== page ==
The James Webb Space Telescope has made an incredible discovery. It has revealed the first light that had suffused the early Universe. Webb Telescope has revealed hundreds of ancient galaxies that may be among the first ever to exist in the universe. This is a significant leap from the handful of galaxies that were previously known during that time.
According to a new study by the JWST Advanced Deep Extragalactic Survey (JADES), these very young galaxies displayed complex structures and clusters of star formation just 600 million years after the Big Bang. The study collected observations from two small areas in the sky, one in the Ursa Minor constellation and another in the direction of the Fornax cluster. Within these regions, over 700 young galaxies were discovered, providing a glimpse of what the cosmos looked like in its earliest stages, reported space.com.
Kevin Hainline, an assistant research professor at the Steward Observatory, gave an astonishing and awe inspiring description. He said it is like witnessing the first five minutes of a movie that represent the entire universe! These galaxies are responsible for producing the elements and complexity that we observe in the world today, space.com reported.
This discovery sheds light on the formation of the first galaxies and stars, which led to the diverse catalog of elements present in the universe today.
During the first five minutes, when the universe was estimated to be between 370 million and 650 million years old, Hainline and his colleagues identified 717 young galaxies. These galaxies were larger and more structured than previously observed, challenging the notion that early galaxies were mere smudges.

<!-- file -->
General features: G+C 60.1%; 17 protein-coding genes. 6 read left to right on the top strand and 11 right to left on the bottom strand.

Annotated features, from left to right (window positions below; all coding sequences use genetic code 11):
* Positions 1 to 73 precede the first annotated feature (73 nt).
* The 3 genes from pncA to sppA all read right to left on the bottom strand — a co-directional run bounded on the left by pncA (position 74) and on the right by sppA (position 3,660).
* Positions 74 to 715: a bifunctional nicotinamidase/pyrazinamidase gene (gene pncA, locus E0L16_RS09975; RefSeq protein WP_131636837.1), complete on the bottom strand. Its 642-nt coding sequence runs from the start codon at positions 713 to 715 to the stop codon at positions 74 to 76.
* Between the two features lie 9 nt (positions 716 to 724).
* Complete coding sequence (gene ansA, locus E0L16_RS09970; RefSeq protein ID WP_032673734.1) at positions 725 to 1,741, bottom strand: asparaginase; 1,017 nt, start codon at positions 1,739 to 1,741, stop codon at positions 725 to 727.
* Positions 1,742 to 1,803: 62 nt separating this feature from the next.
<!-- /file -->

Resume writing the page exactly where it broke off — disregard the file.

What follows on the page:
The regions studied, known as GOODS-South, have been extensively examined by various space telescopes, including Hubble Space Telescope, the Chandra X-Ray Observatory, and Spitzer. Surprisingly, 93% of the newly discovered galaxies spotted by the Webb Telescope had never been seen before.
The study also explores the period known as the Epoch of Reionization, which occurred around 400,000 years after the Big Bang. This phase involved what are known as the first generation of stars, which were significantly larger and brighter than our sun, emitting ultraviolet radiation that reionized the universe. Previous theories proposed that supermassive black holes could have played a crucial role in this process.
Another team from the JADES program focused on galaxies that existed between 500 and 850 million years after the Big Bang. These galaxies demonstrated signs of intense star formation and emitted extreme line signatures in their spectra. This indicated that the early stars were the primary agents responsible for cosmic reionization.
The researchers discovered that early galaxies experienced bursts of star formation followed by periods of inactivity. These bursts, during which massive stars were formed, played a crucial role in ionizing the hydrogen in the early universe.
In short, the James Webb Space Telescope's discoveries provide remarkable insight into the formation of ancient galaxies, the evolution of the universe, and the pivotal role of early stars in shaping cosmic history.
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